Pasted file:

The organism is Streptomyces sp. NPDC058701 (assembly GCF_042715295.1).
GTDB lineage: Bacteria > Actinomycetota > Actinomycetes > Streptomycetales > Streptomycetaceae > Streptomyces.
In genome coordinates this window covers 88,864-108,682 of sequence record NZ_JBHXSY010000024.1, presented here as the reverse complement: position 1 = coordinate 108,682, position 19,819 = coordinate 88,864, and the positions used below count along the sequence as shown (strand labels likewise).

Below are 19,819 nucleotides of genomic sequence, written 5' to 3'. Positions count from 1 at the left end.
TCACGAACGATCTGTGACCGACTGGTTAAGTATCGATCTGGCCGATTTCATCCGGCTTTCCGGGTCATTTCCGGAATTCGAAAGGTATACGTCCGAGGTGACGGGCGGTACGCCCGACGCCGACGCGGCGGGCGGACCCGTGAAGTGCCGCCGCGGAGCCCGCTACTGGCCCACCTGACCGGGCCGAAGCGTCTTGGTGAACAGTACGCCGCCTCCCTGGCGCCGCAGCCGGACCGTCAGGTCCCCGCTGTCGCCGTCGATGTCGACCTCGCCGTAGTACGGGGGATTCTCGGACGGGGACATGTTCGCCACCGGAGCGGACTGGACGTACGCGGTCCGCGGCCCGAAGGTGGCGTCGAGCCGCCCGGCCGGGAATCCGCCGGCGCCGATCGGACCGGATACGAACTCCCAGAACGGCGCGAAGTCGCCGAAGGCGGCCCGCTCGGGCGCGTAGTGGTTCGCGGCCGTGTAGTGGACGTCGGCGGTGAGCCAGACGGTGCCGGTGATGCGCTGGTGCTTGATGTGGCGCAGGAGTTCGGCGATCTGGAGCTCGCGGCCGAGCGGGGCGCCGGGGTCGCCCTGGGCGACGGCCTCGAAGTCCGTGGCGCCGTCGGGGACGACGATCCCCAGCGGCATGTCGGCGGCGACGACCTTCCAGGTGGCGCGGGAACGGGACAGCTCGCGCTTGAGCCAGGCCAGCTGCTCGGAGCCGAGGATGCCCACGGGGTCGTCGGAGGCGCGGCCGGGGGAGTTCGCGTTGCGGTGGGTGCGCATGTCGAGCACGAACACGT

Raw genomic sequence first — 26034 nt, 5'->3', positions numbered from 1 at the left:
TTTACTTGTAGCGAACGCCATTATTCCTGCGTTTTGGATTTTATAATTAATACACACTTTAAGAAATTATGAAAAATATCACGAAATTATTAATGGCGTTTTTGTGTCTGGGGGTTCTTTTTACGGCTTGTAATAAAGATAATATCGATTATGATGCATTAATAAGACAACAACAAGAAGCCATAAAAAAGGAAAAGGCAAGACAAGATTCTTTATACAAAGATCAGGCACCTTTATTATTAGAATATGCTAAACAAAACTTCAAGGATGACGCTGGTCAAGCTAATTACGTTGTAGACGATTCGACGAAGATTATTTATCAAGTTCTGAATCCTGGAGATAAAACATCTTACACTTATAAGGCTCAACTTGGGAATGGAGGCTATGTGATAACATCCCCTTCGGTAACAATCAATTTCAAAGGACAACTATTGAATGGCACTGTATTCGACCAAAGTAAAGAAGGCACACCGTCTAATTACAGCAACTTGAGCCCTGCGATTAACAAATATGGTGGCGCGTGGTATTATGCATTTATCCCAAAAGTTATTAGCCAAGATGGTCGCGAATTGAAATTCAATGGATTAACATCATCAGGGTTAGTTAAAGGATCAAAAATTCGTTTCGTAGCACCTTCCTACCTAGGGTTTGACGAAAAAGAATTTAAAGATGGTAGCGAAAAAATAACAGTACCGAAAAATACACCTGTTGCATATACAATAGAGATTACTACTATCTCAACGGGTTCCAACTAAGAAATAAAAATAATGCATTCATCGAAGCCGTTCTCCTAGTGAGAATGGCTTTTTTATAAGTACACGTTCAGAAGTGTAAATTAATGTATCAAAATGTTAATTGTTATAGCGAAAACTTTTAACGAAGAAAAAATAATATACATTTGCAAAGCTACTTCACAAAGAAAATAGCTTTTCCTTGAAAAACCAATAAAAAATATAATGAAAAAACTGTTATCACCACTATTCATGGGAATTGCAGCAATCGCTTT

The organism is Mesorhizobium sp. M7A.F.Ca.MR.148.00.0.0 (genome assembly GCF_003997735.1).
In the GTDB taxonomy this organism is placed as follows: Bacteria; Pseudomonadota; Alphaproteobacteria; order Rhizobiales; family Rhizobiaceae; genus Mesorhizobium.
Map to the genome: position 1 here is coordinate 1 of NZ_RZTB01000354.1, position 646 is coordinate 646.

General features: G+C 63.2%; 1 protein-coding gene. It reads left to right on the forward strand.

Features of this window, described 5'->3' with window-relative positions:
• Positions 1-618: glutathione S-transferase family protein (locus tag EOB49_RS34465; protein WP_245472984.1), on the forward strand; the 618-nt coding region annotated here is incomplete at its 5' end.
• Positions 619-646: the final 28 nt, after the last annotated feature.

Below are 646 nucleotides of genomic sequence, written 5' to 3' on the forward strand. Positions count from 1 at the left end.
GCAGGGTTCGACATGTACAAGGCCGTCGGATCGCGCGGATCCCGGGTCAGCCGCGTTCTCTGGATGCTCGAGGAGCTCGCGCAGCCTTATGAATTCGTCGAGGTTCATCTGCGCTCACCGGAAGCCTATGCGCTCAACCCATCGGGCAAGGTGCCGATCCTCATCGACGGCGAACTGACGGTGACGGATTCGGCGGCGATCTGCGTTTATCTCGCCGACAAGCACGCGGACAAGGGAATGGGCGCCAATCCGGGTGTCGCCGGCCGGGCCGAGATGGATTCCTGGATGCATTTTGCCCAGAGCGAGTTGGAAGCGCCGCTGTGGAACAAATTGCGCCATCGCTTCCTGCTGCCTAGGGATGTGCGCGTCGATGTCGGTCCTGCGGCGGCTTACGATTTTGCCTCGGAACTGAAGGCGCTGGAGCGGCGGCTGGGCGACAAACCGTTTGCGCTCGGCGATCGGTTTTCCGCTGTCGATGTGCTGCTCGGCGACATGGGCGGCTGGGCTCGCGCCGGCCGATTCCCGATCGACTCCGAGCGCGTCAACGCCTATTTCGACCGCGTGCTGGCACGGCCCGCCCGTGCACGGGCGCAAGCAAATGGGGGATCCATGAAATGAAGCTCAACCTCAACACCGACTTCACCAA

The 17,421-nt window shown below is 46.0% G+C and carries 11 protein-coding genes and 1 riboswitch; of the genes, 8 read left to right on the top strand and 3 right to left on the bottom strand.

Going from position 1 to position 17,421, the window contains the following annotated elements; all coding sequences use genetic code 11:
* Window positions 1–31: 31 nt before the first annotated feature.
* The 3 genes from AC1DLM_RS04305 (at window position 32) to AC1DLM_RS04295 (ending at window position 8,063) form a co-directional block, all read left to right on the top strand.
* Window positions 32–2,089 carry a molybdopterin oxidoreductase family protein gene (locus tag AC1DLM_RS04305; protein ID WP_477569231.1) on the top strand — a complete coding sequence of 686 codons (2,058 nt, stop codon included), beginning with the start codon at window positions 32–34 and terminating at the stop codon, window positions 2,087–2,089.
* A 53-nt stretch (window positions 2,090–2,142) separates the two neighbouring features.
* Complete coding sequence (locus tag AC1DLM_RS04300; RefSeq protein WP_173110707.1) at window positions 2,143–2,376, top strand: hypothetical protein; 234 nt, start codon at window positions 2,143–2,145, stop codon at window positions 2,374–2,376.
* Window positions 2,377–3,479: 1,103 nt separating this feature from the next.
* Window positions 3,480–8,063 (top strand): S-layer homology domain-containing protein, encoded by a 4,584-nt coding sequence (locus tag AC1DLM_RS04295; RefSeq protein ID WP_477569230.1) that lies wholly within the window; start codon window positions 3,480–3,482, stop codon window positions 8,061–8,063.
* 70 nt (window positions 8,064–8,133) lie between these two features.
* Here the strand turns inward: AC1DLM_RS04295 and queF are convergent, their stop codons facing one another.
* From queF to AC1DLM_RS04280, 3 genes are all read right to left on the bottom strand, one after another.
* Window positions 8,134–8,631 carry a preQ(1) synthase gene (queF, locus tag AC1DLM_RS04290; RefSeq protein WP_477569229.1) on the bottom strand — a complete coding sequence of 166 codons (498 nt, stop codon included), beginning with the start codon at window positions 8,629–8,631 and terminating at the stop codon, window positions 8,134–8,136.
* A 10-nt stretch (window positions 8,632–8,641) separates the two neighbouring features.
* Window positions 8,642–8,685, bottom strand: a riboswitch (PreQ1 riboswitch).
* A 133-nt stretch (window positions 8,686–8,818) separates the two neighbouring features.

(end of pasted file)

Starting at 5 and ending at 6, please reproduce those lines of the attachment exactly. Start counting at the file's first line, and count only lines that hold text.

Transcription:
TCACGAACGATCTGTGACCGACTGGTTAAGTATCGATCTGGCCGATTTCATCCGGCTTTCCGGGTCATTTCCGGAATTCGAAAGGTATACGTCCGAGGTGACGGGCGGTACGCCCGACGCCGACGCGGCGGGCGGACCCGTGAAGTGCCGCCGCGGAGCCCGCTACTGGCCCACCTGACCGGGCCGAAGCGTCTTGGTGAACAGTACGCCGCCTCCCTGGCGCCGCAGCCGGACCGTCAGGTCCCCGCTGTCGCCGTCGATGTCGACCTCGCCGTAGTACGGGGGATTCTCGGACGGGGACATGTTCGCCACCGGAGCGGACTGGACGTACGCGGTCCGCGGCCCGAAGGTGGCGTCGAGCCGCCCGGCCGGGAATCCGCCGGCGCCGATCGGACCGGATACGAACTCCCAGAACGGCGCGAAGTCGCCGAAGGCGGCCCGCTCGGGCGCGTAGTGGTTCGCGGCCGTGTAGTGGACGTCGGCGGTGAGCCAGACGGTGCCGGTGATGCGCTGGTGCTTGATGTGGCGCAGGAGTTCGGCGATCTGGAGCTCGCGGCCGAGCGGGGCGCCGGGGTCGCCCTGGGCGACGGCCTCGAAGTCCGTGGCGCCGTCGGGGACGACGATCCCCAGCGGCATGTCGGCGGCGACGACCTTCCAGGTGGCGCGGGAACGGGACAGCTCGCGCTTGAGCCAGGCCAGCTGCTCGGAGCCGAGGATGCCCACGGGGTCGTCGGAGGCGCGGCCGGGGGAGTTCGCGTTGCGGTGGGTGCGCATGTCGAGCACGAACACGT

Raw genomic sequence first — 26034 nt, 5'->3', positions numbered from 1 at the left: